In the quaint town of Shivasamudra in the Mandya district of Karnataka lie the Shivanasamudra Falls. A towering height of 322 feet, this picturesque falls is an amalgamation of the twin falls- Gagana Chukki in Malavalli taluk of Mandya district and Bhara Chukki in Kollegal taluk of Chamarajanagar district . This falls known as Shiva’s seas can proudly boast of having the first hydro-electric power station in Asia, set up in 1902. About 150 km from Bangalore, India it is a trip worth making.
Planning the trip
In order to see the falls and the breathtaking countryside of Talakad district one should be ready to chase the dawn. We started off at 6 am and by divine intervention the car we had booked was also on time. We drove via Kanakapura, taking NH208 and truly the road is a traveler’s Mecca. The road is lined on either sides with yellow fields that will definitely remind a certified romantic of the verses from Wordsworth’s Daffodils. On the Kanakapura road, one should take the left turn towards Malavalli. Drive 30 km from Malavalli and voila! You reach Shivanasamudra, where the seas of Shiva unite(an age old belief). Do not forget you started early so hunger pangs are sure to strike. Stop the car at roadside hotels (dhaba) and savor warm, soft idly with spicy concoction of coconut and red chilies( chutney).
The bridge leading to the falls is narrow and prone to traffic even early in the morning. One can see the Cauvery river from atop the bridge. The serenity of it just blows you away.The silently flowing river seems to speak volumes of the upheavals of time that it has witnessed.
We stopped our car at a Dargah(mosque) from where the view is very clear but on the hindsight the surrounding area is not too clean. I would strongly recommend travelling an extra 12 km to get a well deserved view of the falls. The Cauvery river takes a serpentine bend, traversing jagged rocks and finally takes a plunge to form the waterfall. The terrain is rocky, dangerous and unforgiving. One must pay heed to the warnings put up for traveler’s safety as accidents are quite common in this region.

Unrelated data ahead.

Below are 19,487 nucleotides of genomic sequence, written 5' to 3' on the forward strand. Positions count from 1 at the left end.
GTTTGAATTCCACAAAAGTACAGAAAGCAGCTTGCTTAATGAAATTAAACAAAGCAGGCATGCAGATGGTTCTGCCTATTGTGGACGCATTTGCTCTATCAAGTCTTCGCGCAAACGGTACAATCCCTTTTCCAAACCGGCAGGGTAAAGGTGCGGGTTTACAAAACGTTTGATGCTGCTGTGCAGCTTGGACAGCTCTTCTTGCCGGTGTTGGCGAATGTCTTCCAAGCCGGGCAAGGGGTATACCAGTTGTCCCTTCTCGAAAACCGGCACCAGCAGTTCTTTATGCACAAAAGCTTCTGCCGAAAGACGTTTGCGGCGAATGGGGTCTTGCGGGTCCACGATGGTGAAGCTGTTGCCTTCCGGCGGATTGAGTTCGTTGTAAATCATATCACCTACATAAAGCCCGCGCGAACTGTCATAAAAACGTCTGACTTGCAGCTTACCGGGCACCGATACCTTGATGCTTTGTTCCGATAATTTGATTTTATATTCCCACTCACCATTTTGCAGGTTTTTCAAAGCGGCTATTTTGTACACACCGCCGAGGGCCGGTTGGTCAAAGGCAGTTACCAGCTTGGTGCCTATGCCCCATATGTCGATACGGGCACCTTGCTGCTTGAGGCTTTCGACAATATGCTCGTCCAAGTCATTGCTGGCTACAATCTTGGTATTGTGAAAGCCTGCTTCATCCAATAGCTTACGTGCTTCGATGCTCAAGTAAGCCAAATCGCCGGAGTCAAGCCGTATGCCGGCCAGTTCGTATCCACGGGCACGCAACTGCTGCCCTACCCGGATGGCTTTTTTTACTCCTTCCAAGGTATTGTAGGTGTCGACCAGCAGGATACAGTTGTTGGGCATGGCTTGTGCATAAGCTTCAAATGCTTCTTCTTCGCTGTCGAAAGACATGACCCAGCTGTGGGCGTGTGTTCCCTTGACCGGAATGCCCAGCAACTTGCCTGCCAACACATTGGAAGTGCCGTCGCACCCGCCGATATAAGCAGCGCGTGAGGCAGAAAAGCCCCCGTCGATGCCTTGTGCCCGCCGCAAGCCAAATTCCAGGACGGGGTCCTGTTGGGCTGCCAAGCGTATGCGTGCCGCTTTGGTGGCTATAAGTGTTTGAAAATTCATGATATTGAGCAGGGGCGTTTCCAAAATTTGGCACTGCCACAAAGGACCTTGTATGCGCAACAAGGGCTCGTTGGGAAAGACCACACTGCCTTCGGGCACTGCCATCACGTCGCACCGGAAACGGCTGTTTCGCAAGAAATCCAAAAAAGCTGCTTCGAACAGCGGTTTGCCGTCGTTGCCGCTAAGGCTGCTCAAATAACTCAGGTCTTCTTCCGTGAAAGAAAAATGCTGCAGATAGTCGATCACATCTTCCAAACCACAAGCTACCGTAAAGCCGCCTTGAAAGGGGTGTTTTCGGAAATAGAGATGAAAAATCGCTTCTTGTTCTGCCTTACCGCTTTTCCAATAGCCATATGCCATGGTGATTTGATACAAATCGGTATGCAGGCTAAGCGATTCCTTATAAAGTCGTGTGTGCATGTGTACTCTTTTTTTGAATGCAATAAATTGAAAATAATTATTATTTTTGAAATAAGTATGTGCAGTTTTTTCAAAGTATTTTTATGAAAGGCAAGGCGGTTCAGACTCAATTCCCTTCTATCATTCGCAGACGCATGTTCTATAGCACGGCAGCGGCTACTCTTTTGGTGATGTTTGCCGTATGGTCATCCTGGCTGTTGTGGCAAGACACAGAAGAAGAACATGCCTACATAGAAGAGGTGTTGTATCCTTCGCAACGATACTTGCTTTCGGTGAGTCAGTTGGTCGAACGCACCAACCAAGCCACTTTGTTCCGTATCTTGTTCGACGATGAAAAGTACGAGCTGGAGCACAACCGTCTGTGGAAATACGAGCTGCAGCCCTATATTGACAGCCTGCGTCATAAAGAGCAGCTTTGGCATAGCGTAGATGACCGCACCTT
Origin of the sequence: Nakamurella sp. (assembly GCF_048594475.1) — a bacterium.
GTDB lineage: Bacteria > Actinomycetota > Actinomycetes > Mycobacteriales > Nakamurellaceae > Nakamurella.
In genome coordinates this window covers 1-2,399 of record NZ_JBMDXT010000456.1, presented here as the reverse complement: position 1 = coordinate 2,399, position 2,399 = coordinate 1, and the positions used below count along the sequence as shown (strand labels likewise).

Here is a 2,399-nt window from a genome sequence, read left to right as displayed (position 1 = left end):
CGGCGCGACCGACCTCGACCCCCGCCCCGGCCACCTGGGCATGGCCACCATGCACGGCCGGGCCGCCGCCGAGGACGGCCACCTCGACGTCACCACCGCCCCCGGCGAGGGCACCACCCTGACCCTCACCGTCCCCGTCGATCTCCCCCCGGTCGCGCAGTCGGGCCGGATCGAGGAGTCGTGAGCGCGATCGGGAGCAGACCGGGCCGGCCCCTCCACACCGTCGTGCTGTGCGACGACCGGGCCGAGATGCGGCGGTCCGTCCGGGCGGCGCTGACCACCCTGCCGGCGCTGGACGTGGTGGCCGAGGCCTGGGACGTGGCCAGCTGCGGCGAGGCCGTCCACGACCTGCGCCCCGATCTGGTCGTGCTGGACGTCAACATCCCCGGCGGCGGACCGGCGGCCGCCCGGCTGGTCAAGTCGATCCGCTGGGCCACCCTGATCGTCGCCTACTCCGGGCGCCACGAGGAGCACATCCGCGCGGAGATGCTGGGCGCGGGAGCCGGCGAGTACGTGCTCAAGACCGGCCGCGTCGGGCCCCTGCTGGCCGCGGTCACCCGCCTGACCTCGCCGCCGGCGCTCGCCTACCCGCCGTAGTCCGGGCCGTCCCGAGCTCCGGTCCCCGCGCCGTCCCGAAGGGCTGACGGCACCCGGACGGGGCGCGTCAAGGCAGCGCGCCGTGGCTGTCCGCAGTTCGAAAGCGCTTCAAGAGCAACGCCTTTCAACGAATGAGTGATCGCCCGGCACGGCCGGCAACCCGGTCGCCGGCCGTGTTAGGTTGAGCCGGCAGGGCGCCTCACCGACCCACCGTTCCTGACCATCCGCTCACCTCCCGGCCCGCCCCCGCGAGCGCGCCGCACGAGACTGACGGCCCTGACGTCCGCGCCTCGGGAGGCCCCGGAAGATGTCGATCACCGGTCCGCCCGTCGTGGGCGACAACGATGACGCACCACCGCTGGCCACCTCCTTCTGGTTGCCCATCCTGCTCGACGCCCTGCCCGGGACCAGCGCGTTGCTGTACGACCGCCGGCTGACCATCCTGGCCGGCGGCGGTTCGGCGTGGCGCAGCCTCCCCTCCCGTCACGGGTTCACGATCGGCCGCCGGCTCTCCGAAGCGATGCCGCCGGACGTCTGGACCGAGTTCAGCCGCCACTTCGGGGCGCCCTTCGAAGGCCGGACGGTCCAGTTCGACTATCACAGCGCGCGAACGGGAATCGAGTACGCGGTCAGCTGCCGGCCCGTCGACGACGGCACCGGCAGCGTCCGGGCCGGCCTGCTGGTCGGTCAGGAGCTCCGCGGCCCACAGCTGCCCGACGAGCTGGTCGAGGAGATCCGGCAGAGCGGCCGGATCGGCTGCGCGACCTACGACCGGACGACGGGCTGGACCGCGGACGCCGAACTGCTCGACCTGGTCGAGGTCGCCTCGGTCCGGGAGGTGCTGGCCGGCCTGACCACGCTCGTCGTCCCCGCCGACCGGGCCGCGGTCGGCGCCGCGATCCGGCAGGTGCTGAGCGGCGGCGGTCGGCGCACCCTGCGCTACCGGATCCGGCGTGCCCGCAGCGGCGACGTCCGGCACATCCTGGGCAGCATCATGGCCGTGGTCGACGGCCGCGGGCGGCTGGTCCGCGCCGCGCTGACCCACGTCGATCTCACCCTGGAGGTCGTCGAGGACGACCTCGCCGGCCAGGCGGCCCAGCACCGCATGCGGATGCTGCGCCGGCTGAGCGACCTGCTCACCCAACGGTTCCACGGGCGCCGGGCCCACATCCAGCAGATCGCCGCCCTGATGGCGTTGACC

The much awaited part of the trip is the journey to Bhara Chukki falls. Just 2 km from the Dargah and at an entry fees of Rs.30 one can truly cherish this experience. Climb down 100 steps and you reach the bottom of the falls where you can choose between a coracle ride or a refreshing dip in the water. I would say go for both for sometimes you need to indulge in best of both the options. A statutory warning- beware of the rocky terrain and be careful of your belongings.
Miles to go before we sleep- Off to Talakad
Talakad is a sedate town on the left bank of Cauvery. A place enriched with history and folklore, Talakad’s 30 temples lie buried today in the sand. Our guide, a wizened old man told us that a curse had befallen on this place which made the river recede, leaving behind sand that covered the temples because the Gods wanted to hide their grace from the people. A story nice to hear but not to be believed. You will surely come across many such tales in this part of the town. Now this place is a pilgrimage ground. The Vaideeswara temple built by Raja Raja 1 is the only one which seems to have escaped the sands of time. The rest of the temples namely,
- Gauri Shankara
- Kirti Narayana
were all buried under sand dunes and recently excavated. The temples of Pataleeswara (Vasukeeswara), Maraleswara, Arakeswara, Mallikarjuna and Vaideeswara constitute the Panchalingas and are believed to represent the five faces of Shiva. The Vaideeswara built in Dravidian style, a sturdy structure of granite has escaped the sand dunes and stands tall, a testimony to the power of the Almighty.
The Talakad riverside is like a carnival that never ends, the main attraction being the coracle ride. One can take bath in the river and picnic at the beach side. Try the coconut water at the beach. At Rs.20 it is a heartening feast, not to forget the malai that you can scrape from the bottom of the fruit. Have a late lunch at one of the small eateries and then its time to head back from the lapping waters of Cauvery.
Few of our favourite things
- At the Dargah, tie a thread around the tree as it fulfills your deepest desire. Childish I know but sometimes its good to unleash the child in you.
- A Bhara Chukki relish the cold water tickling your feet and splash your friend who chooses not to step into water.
- On the way to Talakad, turn off the car’s AC, roll down the windows and let the dusty wind blow away all your worries.
- Stop your car and have tea with ‘gur'(jaggery) in earthen pots.
- At the bank of Cauvery, buy a plastic ball and jump into the water with your friends and family for a serious match of water polo.
- Do not forget to have laddoos at the temples; they are really an epicurean delight.
- Take a coracle ride and insist the boat man to swirl the coracle round and round in water. Trust me he can do it.
- Last and most important- breath life into each moment.
- Carry water, snacks and lunch as not many eateries are available
- Carry medicines and first aid as there is are very few of such shops
- Be careful with the rocky terrain and pay heed to the warnings
- Make sure you have filled the car tanker sufficiently
- Do not venture too deep into the river
The real excitement in traveling is not in the destination but the journey. Enjoy every moment on this trip as it is full of scenic beauty and I can bet good money that once you embark on this journey you will not want the road to end.